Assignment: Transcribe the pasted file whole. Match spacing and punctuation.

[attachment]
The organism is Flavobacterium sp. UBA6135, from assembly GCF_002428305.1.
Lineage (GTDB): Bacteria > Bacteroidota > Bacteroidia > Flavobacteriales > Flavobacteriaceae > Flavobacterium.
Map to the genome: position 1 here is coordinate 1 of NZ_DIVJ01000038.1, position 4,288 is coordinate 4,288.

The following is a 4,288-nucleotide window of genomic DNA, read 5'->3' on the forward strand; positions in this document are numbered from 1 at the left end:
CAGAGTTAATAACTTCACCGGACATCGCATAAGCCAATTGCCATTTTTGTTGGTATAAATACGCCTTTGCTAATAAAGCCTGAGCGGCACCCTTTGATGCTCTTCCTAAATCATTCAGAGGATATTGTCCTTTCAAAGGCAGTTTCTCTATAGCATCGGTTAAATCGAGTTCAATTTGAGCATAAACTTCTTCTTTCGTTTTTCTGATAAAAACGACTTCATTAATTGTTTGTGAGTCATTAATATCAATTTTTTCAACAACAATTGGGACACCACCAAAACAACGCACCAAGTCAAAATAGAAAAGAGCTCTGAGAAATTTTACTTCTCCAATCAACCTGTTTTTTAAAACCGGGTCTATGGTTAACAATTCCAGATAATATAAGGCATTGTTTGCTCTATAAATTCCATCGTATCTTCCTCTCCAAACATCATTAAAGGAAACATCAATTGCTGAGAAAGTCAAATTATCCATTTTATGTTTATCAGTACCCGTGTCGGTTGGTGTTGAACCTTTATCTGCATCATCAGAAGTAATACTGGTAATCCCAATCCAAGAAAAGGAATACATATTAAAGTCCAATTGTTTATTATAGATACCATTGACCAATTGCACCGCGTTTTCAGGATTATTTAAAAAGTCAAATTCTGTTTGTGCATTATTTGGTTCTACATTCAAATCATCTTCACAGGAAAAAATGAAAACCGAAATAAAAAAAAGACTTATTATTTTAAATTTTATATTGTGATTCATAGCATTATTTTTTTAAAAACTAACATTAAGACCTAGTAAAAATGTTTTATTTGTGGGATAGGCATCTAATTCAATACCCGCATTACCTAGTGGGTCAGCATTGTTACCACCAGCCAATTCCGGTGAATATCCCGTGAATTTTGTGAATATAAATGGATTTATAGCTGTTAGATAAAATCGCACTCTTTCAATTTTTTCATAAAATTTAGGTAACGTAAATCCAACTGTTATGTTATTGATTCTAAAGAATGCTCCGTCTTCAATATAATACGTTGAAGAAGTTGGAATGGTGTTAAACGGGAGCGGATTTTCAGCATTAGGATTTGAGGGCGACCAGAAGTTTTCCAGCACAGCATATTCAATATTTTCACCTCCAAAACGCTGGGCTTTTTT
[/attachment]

The organism is Flavobacterium sp. UBA6135, from assembly GCF_002428305.1.
Lineage (GTDB): Bacteria > Bacteroidota > Bacteroidia > Flavobacteriales > Flavobacteriaceae > Flavobacterium.
Map to the genome: position 1 here is coordinate 1 of NZ_DIVJ01000038.1, position 4,288 is coordinate 4,288.

The following is a 4,288-nucleotide window of genomic DNA, read 5'->3' on the forward strand; positions in this document are numbered from 1 at the left end:
CAGAGTTAATAACTTCACCGGACATCGCATAAGCCAATTGCCATTTTTGTTGGTATAAATACGCCTTTGCTAATAAAGCCTGAGCGGCACCCTTTGATGCTCTTCCTAAATCATTCAGAGGATATTGTCCTTTCAAAGGCAGTTTCTCTATAGCATCGGTTAAATCGAGTTCAATTTGAGCATAAACTTCTTCTTTCGTTTTTCTGATAAAAACGACTTCATTAATTGTTTGTGAGTCATTAATATCAATTTTTTCAACAACAATTGGGACACCACCAAAACAACGCACCAAGTCAAAATAGAAAAGAGCTCTGAGAAATTTTACTTCTCCAATCAACCTGTTTTTTAAAACCGGGTCTATGGTTAACAATTCCAGATAATATAAGGCATTGTTTGCTCTATAAATTCCATCGTATCTTCCTCTCCAAACATCATTAAAGGAAACATCAATTGCTGAGAAAGTCAAATTATCCATTTTATGTTTATCAGTACCCGTGTCGGTTGGTGTTGAACCTTTATCTGCATCATCAGAAGTAATACTGGTAATCCCAATCCAAGAAAAGGAATACATATTAAAGTCCAATTGTTTATTATAGATACCATTGACCAATTGCACCGCGTTTTCAGGATTATTTAAAAAGTCAAATTCTGTTTGTGCATTATTTGGTTCTACATTCAAATCATCTTCACAGGAAAAAATGAAAACCGAAATAAAAAAAAGACTTATTATTTTAAATTTTATATTGTGATTCATAGCATTATTTTTTTAAAAACTAACATTAAGACCTAGTAAAAATGTTTTATTTGTGGGATAGGCATCTAATTCAATACCCGCATTACCTAGTGGGTCAGCATTGTTACCACCAGCCAATTCCGGTGAATATCCCGTGAATTTTGTGAATATAAATGGATTTATAGCTGTTAGATAAAATCGCACTCTTTCAATTTTTTCATAAAATTTAGGTAACGTAAATCCAACTGTTATGTTATTGATTCTAAAGAATGCTCCGTCTTCAATATAATACGTTGAAGAAGTTGGAATGGTGTTAAACGGGAGCGGATTTTCAGCATTAGGATTTGAGGGCGACCAGAAGTTTTCCAGCACAGCATATTCAATATTTTCACCTCCAAAACGCTGGGCTTTTTT